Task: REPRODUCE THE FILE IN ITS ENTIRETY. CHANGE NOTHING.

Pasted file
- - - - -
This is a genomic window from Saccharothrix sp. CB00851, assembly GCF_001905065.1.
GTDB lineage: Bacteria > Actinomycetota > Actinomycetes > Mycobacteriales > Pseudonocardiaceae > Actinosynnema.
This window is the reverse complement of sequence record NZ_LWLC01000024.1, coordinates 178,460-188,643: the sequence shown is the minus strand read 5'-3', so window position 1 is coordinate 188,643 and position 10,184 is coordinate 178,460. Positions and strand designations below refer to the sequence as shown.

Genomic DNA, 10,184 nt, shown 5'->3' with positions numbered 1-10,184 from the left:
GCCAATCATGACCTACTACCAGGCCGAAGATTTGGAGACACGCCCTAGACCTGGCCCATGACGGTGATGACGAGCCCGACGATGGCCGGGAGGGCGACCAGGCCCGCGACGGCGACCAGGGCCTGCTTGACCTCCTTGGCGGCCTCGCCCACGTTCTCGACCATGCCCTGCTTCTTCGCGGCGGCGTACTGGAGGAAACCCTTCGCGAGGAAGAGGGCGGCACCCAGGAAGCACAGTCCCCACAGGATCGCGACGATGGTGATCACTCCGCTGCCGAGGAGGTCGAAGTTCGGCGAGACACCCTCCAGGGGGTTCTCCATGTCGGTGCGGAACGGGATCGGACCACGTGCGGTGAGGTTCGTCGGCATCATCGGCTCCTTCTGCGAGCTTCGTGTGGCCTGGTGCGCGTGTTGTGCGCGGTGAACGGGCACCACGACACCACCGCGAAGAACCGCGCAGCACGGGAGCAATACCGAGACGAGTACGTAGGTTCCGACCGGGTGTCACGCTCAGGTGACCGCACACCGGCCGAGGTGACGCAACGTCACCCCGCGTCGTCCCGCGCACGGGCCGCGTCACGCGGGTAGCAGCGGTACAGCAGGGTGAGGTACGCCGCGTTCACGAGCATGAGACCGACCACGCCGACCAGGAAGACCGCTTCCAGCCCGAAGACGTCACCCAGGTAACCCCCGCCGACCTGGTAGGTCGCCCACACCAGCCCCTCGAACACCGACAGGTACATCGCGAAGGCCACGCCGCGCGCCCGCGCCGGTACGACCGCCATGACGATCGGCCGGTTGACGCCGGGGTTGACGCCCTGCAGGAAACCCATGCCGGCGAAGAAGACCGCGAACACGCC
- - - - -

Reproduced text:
This is a genomic window from Saccharothrix sp. CB00851, assembly GCF_001905065.1.
GTDB lineage: Bacteria > Actinomycetota > Actinomycetes > Mycobacteriales > Pseudonocardiaceae > Actinosynnema.
This window is the reverse complement of sequence record NZ_LWLC01000024.1, coordinates 178,460-188,643: the sequence shown is the minus strand read 5'-3', so window position 1 is coordinate 188,643 and position 10,184 is coordinate 178,460. Positions and strand designations below refer to the sequence as shown.

Genomic DNA, 10,184 nt, shown 5'->3' with positions numbered 1-10,184 from the left:
GCCAATCATGACCTACTACCAGGCCGAAGATTTGGAGACACGCCCTAGACCTGGCCCATGACGGTGATGACGAGCCCGACGATGGCCGGGAGGGCGACCAGGCCCGCGACGGCGACCAGGGCCTGCTTGACCTCCTTGGCGGCCTCGCCCACGTTCTCGACCATGCCCTGCTTCTTCGCGGCGGCGTACTGGAGGAAACCCTTCGCGAGGAAGAGGGCGGCACCCAGGAAGCACAGTCCCCACAGGATCGCGACGATGGTGATCACTCCGCTGCCGAGGAGGTCGAAGTTCGGCGAGACACCCTCCAGGGGGTTCTCCATGTCGGTGCGGAACGGGATCGGACCACGTGCGGTGAGGTTCGTCGGCATCATCGGCTCCTTCTGCGAGCTTCGTGTGGCCTGGTGCGCGTGTTGTGCGCGGTGAACGGGCACCACGACACCACCGCGAAGAACCGCGCAGCACGGGAGCAATACCGAGACGAGTACGTAGGTTCCGACCGGGTGTCACGCTCAGGTGACCGCACACCGGCCGAGGTGACGCAACGTCACCCCGCGTCGTCCCGCGCACGGGCCGCGTCACGCGGGTAGCAGCGGTACAGCAGGGTGAGGTACGCCGCGTTCACGAGCATGAGACCGACCACGCCGACCAGGAAGACCGCTTCCAGCCCGAAGACGTCACCCAGGTAACCCCCGCCGACCTGGTAGGTCGCCCACACCAGCCCCTCGAACACCGACAGGTACATCGCGAAGGCCACGCCGCGCGCCCGCGCCGGTACGACCGCCATGACGATCGGCCGGTTGACGCCGGGGTTGACGCCCTGCAGGAAACCCATGCCGGCGAAGAAGACCGCGAACACGCC